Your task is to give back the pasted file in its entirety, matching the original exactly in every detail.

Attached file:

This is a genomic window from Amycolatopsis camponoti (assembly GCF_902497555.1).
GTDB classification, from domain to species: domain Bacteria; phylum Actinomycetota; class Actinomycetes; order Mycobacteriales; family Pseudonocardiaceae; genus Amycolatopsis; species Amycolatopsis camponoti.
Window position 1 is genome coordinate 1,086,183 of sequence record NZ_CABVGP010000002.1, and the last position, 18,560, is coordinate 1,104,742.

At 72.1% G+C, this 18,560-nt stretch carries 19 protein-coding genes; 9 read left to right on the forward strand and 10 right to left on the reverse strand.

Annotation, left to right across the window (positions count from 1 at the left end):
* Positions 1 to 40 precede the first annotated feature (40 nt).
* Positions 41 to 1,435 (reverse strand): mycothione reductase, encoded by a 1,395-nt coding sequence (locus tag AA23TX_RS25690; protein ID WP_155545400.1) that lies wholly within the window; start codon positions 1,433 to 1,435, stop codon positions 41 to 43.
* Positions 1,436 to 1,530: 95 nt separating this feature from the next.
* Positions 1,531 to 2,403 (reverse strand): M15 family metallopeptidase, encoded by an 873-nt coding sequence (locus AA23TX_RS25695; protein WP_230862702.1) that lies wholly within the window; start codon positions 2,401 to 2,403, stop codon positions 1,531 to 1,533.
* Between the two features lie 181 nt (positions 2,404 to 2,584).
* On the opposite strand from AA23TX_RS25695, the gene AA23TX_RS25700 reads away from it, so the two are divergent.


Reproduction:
This is a genomic window from Amycolatopsis camponoti (assembly GCF_902497555.1).
GTDB classification, from domain to species: domain Bacteria; phylum Actinomycetota; class Actinomycetes; order Mycobacteriales; family Pseudonocardiaceae; genus Amycolatopsis; species Amycolatopsis camponoti.
Window position 1 is genome coordinate 1,086,183 of sequence record NZ_CABVGP010000002.1, and the last position, 18,560, is coordinate 1,104,742.

At 72.1% G+C, this 18,560-nt stretch carries 19 protein-coding genes; 9 read left to right on the forward strand and 10 right to left on the reverse strand.

Annotation, left to right across the window (positions count from 1 at the left end):
* Positions 1 to 40 precede the first annotated feature (40 nt).
* Positions 41 to 1,435 (reverse strand): mycothione reductase, encoded by a 1,395-nt coding sequence (locus tag AA23TX_RS25690; protein ID WP_155545400.1) that lies wholly within the window; start codon positions 1,433 to 1,435, stop codon positions 41 to 43.
* Positions 1,436 to 1,530: 95 nt separating this feature from the next.
* Positions 1,531 to 2,403 (reverse strand): M15 family metallopeptidase, encoded by an 873-nt coding sequence (locus AA23TX_RS25695; protein WP_230862702.1) that lies wholly within the window; start codon positions 2,401 to 2,403, stop codon positions 1,531 to 1,533.
* Between the two features lie 181 nt (positions 2,404 to 2,584).
* On the opposite strand from AA23TX_RS25695, the gene AA23TX_RS25700 reads away from it, so the two are divergent.